covid:aid will be a partner on the campaign to create Scotland’s Covid memorial – which has already raised over £60,000 and recently appointed renowned Scottish artist Alec Finlay, with a series of workshops set to take place over the summer.
Scotland's Covid Memorial will honour lost loved ones and recognise the impact of the pandemic, helping us to shape a culture of recuperation. Finlay was appointed in May 2021 to lead the project through the next stage of the campaign to create Scotland’s Covid memorial in the grounds of Glasgow’s Pollok Country Park.
The campaign for a national memorial was initiated by The Herald, with their partners at Greenspace Scotland managing and overseeing the artistic commission. The theme of I Remember is how the artist will reach out to people, gathering together personal accounts, innermost thoughts, and feelings of people trying to come to terms with how the pandemic has affected them. Submissions so far can be found on the project's blog.
Finlay brings a wealth of experience having worked on previous public art projects which also touch on a sensitive nature and having had covid himself he is all too aware of the impact this devastating virus has had on people’s lives. His project team includes Lucy Richards, inclusive designer, and writer Ken Cockburn.
“I felt excited and calm when I was asked to take this on,” said the Edinburgh-based artist whose previous work includes similar commissions, such as the National Organ and Tissue Donor Memorial. “It is a very daunting commission in terms of its historic importance because of the pandemic and I really feel The Herald has found the right site. Pollok Park is the perfect site and there is also a satellite concept which is really exciting - the idea of a memorial that is in lots of places has no equivalent.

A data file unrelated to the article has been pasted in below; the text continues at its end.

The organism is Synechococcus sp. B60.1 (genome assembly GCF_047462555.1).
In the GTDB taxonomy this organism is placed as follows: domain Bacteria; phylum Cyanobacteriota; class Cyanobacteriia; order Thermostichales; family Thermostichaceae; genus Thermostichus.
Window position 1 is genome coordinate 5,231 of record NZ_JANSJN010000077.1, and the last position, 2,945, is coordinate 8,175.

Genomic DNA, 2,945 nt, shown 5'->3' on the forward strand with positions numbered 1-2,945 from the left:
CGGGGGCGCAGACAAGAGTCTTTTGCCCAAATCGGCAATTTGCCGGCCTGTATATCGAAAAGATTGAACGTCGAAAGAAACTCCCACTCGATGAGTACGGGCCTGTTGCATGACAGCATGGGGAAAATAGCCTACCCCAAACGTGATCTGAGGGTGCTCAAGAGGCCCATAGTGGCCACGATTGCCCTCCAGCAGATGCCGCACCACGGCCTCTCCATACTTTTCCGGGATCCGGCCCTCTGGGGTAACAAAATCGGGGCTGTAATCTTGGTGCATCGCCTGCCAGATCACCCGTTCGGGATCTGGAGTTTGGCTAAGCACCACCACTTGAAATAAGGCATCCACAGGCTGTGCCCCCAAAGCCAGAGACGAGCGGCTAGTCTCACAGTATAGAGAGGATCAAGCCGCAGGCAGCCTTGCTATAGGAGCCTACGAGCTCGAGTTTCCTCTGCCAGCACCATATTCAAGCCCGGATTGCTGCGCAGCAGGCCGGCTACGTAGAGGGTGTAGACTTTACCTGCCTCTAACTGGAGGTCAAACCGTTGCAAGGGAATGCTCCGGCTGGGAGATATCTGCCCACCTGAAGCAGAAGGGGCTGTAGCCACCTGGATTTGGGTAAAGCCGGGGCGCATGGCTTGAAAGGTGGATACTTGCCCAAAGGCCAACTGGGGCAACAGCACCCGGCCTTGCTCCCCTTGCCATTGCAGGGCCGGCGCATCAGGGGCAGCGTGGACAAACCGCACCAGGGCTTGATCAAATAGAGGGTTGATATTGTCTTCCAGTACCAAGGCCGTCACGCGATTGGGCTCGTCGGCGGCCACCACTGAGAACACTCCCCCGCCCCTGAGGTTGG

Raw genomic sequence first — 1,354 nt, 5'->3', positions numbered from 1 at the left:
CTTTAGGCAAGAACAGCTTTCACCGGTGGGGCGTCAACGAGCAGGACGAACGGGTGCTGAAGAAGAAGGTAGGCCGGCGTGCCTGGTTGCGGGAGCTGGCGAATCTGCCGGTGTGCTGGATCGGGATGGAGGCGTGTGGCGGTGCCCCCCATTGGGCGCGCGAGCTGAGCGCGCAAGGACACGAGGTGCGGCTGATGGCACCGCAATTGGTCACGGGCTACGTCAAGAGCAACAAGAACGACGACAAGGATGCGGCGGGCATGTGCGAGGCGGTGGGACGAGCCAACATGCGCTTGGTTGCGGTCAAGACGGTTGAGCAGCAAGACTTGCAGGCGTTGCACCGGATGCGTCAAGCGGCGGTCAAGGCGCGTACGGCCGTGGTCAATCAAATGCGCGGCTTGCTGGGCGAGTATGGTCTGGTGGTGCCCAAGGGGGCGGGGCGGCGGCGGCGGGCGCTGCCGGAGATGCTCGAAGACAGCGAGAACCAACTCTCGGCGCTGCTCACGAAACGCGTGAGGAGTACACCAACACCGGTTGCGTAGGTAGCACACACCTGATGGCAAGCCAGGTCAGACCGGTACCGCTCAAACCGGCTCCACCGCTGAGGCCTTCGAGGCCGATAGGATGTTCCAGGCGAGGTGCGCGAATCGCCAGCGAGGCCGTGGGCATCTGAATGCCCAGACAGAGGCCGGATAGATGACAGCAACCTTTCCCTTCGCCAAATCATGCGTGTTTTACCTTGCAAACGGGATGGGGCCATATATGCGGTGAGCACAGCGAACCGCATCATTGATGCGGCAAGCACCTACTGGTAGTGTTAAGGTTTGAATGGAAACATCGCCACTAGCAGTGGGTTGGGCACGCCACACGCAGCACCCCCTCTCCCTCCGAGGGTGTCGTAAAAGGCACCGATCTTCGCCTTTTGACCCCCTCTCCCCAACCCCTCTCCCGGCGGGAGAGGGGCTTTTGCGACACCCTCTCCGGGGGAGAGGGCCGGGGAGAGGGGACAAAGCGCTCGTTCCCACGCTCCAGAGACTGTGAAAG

“I had quite a difficult life, becoming ill with ME at the age of 21, but it gave me a skills set in empathy, creativity and adaptation and when I saw the opportunity I thought I want to do to that. Having long covid and only being able to walk 150 metres, I know the impact of this, and I want people with long covid to see that someone can still achieve.”
Headquartered in Glasgow, covid:aid is the first UK-wide charity set up to support every person who has been affected by Covid-19 across the country.
Launched in May 2021, this month covid:aid was announced as a lead partner on a National Lottery-funded project to research and provide tools to help charities and organisations support those living with Long Covid. It has also recently appointed members to its Expert Advisory Panel including Dr Nisreen Alwan, who received an MBE for services to Medicine and Public Health during the COVID19 pandemic in the Queen’s New Year Honours 2021.
In the coming weeks covid:aid will support Alec Finlay and the team in reaching out to communities and individuals affected by the pandemic to gather thoughts and feelings, including through a series of workshops. We will also look at further ways to provide assistance as the project develops. The final concept for the memorial – including an artwork in Pollok Country Park, online publication, and installations at satellite venues across Scotland – will be confirmed in the Autumn.
Michael MacLennan, founder and Chief Executive of covid:aid, said: “covid:aid is delighted to partner together on the work taking place to establish Scotland's Covid Memorial, particularly on a project that is inclusive of everyone’s experiences and encourages recuperation.
“The charity was set up to support all those affected, recognising that everybody has been affected in a significant and life-changing way. There is a long-term need to recognise the impact of the pandemic and the resulting collective trauma, and that these experiences – and those of others – will remain with us for the rest of our lives.”